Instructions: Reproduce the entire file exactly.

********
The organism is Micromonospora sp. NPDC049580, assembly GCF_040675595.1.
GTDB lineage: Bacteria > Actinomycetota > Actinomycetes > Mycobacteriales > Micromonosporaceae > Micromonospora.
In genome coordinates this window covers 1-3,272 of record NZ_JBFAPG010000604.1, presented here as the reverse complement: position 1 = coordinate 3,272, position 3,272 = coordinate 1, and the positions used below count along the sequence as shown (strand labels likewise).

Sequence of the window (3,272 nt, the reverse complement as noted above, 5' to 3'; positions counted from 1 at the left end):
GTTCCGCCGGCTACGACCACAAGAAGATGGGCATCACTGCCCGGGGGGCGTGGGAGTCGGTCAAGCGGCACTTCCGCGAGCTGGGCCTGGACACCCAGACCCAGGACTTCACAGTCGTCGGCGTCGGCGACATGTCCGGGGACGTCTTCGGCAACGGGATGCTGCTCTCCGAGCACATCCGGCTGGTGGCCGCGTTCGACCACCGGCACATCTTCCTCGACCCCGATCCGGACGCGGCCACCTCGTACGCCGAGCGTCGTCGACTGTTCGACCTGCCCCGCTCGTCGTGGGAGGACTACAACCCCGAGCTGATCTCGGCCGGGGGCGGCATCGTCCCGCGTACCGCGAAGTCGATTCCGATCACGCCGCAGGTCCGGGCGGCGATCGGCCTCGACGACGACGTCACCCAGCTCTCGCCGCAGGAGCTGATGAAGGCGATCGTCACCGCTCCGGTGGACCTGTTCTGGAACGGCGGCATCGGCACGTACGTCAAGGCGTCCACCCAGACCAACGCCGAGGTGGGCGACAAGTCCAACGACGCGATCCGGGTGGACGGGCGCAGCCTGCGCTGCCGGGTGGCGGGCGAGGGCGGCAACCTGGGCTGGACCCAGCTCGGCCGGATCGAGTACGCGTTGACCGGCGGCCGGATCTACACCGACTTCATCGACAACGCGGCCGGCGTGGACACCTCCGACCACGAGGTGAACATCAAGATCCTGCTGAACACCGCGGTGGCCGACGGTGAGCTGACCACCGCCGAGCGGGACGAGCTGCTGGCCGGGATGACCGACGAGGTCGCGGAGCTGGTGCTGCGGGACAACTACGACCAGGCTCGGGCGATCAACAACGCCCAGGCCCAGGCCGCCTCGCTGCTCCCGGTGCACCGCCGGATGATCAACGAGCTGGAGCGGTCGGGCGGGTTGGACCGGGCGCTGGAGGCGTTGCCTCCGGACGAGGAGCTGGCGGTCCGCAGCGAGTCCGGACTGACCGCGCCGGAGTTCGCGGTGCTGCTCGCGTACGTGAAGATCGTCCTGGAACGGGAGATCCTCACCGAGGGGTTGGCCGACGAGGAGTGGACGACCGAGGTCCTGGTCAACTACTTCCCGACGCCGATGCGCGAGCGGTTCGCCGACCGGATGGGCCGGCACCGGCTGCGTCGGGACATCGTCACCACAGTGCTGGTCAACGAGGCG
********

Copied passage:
The organism is Micromonospora sp. NPDC049580, assembly GCF_040675595.1.
GTDB lineage: Bacteria > Actinomycetota > Actinomycetes > Mycobacteriales > Micromonosporaceae > Micromonospora.
In genome coordinates this window covers 1-3,272 of record NZ_JBFAPG010000604.1, presented here as the reverse complement: position 1 = coordinate 3,272, position 3,272 = coordinate 1, and the positions used below count along the sequence as shown (strand labels likewise).

Sequence of the window (3,272 nt, the reverse complement as noted above, 5' to 3'; positions counted from 1 at the left end):
GTTCCGCCGGCTACGACCACAAGAAGATGGGCATCACTGCCCGGGGGGCGTGGGAGTCGGTCAAGCGGCACTTCCGCGAGCTGGGCCTGGACACCCAGACCCAGGACTTCACAGTCGTCGGCGTCGGCGACATGTCCGGGGACGTCTTCGGCAACGGGATGCTGCTCTCCGAGCACATCCGGCTGGTGGCCGCGTTCGACCACCGGCACATCTTCCTCGACCCCGATCCGGACGCGGCCACCTCGTACGCCGAGCGTCGTCGACTGTTCGACCTGCCCCGCTCGTCGTGGGAGGACTACAACCCCGAGCTGATCTCGGCCGGGGGCGGCATCGTCCCGCGTACCGCGAAGTCGATTCCGATCACGCCGCAGGTCCGGGCGGCGATCGGCCTCGACGACGACGTCACCCAGCTCTCGCCGCAGGAGCTGATGAAGGCGATCGTCACCGCTCCGGTGGACCTGTTCTGGAACGGCGGCATCGGCACGTACGTCAAGGCGTCCACCCAGACCAACGCCGAGGTGGGCGACAAGTCCAACGACGCGATCCGGGTGGACGGGCGCAGCCTGCGCTGCCGGGTGGCGGGCGAGGGCGGCAACCTGGGCTGGACCCAGCTCGGCCGGATCGAGTACGCGTTGACCGGCGGCCGGATCTACACCGACTTCATCGACAACGCGGCCGGCGTGGACACCTCCGACCACGAGGTGAACATCAAGATCCTGCTGAACACCGCGGTGGCCGACGGTGAGCTGACCACCGCCGAGCGGGACGAGCTGCTGGCCGGGATGACCGACGAGGTCGCGGAGCTGGTGCTGCGGGACAACTACGACCAGGCTCGGGCGATCAACAACGCCCAGGCCCAGGCCGCCTCGCTGCTCCCGGTGCACCGCCGGATGATCAACGAGCTGGAGCGGTCGGGCGGGTTGGACCGGGCGCTGGAGGCGTTGCCTCCGGACGAGGAGCTGGCGGTCCGCAGCGAGTCCGGACTGACCGCGCCGGAGTTCGCGGTGCTGCTCGCGTACGTGAAGATCGTCCTGGAACGGGAGATCCTCACCGAGGGGTTGGCCGACGAGGAGTGGACGACCGAGGTCCTGGTCAACTACTTCCCGACGCCGATGCGCGAGCGGTTCGCCGACCGGATGGGCCGGCACCGGCTGCGTCGGGACATCGTCACCACAGTGCTGGTCAACGAGGCG